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Wordswarms From Years Past


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Adjacent Words

durab
Durability
Durable
durable goods
durable press
Durableness
durables
Durably
Durabolin
dural
Duralumin
duramen
Durance River
Durancy
Durango
Durant
Durante
Duration
durative
durative aspect
duray
Durazzo
Durban
durbar

Durance definitions

Webster's 1828 Dictionary

DURANCE, n. [L.]
1. Imprisonment; restraint of the person; custody of the jailer.
2. Continuance; duration. [See Endurance.]

WordNet (r) 3.0 (2005)

n
1: imprisonment (especially for a long time)

Merriam Webster's

noun Etymology: Middle English, duration, from Anglo-French, from durer to last from Latin durare Date: 15th century 1. archaic endurance 2. restraint by or as if by physical force usually used in the phrase durance vile

Oxford Reference Dictionary

n. archaic imprisonment (in durance vile). Etymology: ME f. F f. durer last f. L durare: see DURABLE

Webster's 1913 Dictionary

Durance Dur"ance, n. [OF. durance duration, fr. L. durans, -antis, p. pr. durare to endure, last. See Dure, and cf. Durant.] 1. Continuance; duration. See Endurance. [Archaic] Of how short durance was this new-made state! --Dryden. 2. Imprisonment; restraint of the person; custody by a jailer; duress. Shak. ``Durance vile.'' --Burns. In durance, exile, Bedlam or the mint. --Pope. 3. (a) A stout cloth stuff, formerly made in imitation of buff leather and used for garments; a sort of tammy or everlasting. Where didst thou buy this buff? let me not live but I will give thee a good suit of durance. --J. Webster. (b) In modern manufacture, a worsted of one color used for window blinds and similar purposes.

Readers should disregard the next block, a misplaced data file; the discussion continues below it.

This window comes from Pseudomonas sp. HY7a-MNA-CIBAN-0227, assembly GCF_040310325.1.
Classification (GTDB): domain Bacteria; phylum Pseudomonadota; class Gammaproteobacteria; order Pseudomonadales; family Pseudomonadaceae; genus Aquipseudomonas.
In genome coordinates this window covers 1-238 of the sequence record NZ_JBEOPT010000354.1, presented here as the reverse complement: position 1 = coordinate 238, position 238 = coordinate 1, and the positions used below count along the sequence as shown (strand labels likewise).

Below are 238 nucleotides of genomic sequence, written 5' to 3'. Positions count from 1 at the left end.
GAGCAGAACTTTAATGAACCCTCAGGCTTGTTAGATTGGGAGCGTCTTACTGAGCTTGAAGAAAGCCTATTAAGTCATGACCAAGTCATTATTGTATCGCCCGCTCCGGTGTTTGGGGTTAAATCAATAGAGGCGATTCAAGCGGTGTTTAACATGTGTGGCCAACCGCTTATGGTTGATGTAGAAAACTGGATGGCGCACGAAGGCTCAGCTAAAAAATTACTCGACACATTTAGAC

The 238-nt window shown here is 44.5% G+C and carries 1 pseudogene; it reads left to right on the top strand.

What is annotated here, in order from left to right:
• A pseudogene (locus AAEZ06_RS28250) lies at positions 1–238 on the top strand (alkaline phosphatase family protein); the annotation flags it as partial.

Soule's Dictionary of English Synonyms

n. See duress.




 


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